The benefits of iron supplementation following blood donation vary with baseline iron status

Blood Research Institute, Versiti, Milwaukee, WI. Department of Cell Biology, Neurobiology and Anatomy, Medical College of Wisconsin, Milwaukee, WI. Division of Biostatistics, Medical College of Wisconsin, Milwaukee, WI. Vitalant Research Institute, San Francisco, CA. American Red Cross Scientific Affairs, Farmington, CT. American Red Cross Scientific Affairs, Dedham, MA. Vitalant Northeast Division, Pittsburgh, PA.

Am J Hematol. 2020
PICO Summary

Population

Whole blood donors (n=193).

Intervention

Daily oral iron: 37.5 mg (n=96).

Comparison

No iron (n=97).

Outcome

The effect of oral iron on storage and RBC iron recovery was minimal in donors with baseline ferritin >/=50 ng/mL, but sizeable when ferritin was <50 ng/mL. Iron initially absorbed went to RBC and storage iron pools when ferritin was <12 ng/mL but went mostly to RBCs when ferritin was >/=12 ng/mL. Donors with ferritin >/=12 ng/mL had a "ripple" increase in reticulocytes ~100 days after donation indicating physiological responses occur months following donation.
Abstract
Whole blood donation rapidly removes approximately 10% of a donor's blood volume and stimulates substantial changes in iron metabolism and erythropoiesis. We sought to identify donors who benefit from iron supplementation, describe the nature of the benefit, and define the time course for recovery from donation. Blood samples were collected over 24 weeks following whole blood donation from 193 participants, with 96 participants randomized to 37.5 mg daily oral iron. Changes in total body, RBC, and storage iron, hepcidin, erythropoietin, and reticulocyte count were modeled using semiparametric curves in a mixed model and compared among six groups defined by baseline ferritin (<12; 12-50; ≥50 ng/mL) and iron supplementation. The effect of oral iron on storage and RBC iron recovery was minimal in donors with baseline ferritin ≥50 ng/mL, but sizeable when ferritin was <50 ng/mL. Iron initially absorbed went to RBC and storage iron pools when ferritin was <12 ng/mL but went mostly to RBCs when ferritin was ≥12 ng/mL. Donors with ferritin ≥12 ng/mL had a "ripple" increase in reticulocytes ~100 days after donation indicating physiological responses occur months following donation. Iron supplements markedly enhance recovery from whole blood donation in donors with ferritin <50 ng/mL. However, full recovery from donation requires over 100 days when taking iron. The findings also highlight the value of the study of blood donors for understanding human hemoglobin and iron metabolism and their usefulness for future studies as additional biomarkers are discovered. This article is protected by copyright. All rights reserved.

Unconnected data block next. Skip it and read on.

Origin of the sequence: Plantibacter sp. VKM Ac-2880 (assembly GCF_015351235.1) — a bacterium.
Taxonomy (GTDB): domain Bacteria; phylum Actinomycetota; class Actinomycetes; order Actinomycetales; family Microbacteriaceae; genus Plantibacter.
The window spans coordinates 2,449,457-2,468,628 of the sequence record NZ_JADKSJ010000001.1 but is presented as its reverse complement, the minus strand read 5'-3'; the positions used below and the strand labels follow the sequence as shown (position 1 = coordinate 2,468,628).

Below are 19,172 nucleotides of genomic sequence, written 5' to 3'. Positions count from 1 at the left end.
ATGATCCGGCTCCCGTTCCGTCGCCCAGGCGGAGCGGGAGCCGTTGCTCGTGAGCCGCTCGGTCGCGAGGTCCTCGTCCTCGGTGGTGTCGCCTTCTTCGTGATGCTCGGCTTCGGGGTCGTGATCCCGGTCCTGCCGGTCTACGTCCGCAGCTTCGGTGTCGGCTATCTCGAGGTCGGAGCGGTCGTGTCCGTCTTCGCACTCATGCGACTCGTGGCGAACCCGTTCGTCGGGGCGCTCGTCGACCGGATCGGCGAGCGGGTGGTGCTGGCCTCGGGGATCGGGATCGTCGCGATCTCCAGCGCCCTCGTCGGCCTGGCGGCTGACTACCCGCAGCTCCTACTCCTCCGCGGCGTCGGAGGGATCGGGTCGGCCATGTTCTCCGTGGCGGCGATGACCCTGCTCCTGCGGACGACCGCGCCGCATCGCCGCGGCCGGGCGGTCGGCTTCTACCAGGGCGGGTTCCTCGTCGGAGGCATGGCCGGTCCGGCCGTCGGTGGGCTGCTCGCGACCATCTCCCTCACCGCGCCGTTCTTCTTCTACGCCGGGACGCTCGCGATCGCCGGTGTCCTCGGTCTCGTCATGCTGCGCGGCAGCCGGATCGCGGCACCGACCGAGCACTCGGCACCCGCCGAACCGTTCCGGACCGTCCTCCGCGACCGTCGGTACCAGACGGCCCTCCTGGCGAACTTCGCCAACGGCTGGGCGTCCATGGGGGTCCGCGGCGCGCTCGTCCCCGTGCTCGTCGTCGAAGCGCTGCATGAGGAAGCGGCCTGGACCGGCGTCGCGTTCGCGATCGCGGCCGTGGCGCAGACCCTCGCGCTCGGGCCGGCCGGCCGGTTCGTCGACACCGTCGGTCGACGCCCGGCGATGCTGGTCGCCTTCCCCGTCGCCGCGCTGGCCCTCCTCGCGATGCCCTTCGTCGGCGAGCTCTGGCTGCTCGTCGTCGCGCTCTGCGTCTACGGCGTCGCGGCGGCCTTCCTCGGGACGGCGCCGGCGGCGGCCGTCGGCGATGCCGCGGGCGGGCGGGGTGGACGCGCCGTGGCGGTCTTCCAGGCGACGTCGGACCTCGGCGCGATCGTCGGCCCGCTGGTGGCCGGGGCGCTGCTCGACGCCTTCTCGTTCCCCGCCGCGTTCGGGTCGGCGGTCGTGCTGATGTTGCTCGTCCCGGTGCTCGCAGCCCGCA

Study details
Language : eng
Credits : Bibliographic data from MEDLINE®/PubMed®, a database of the U.S. National Library of Medicine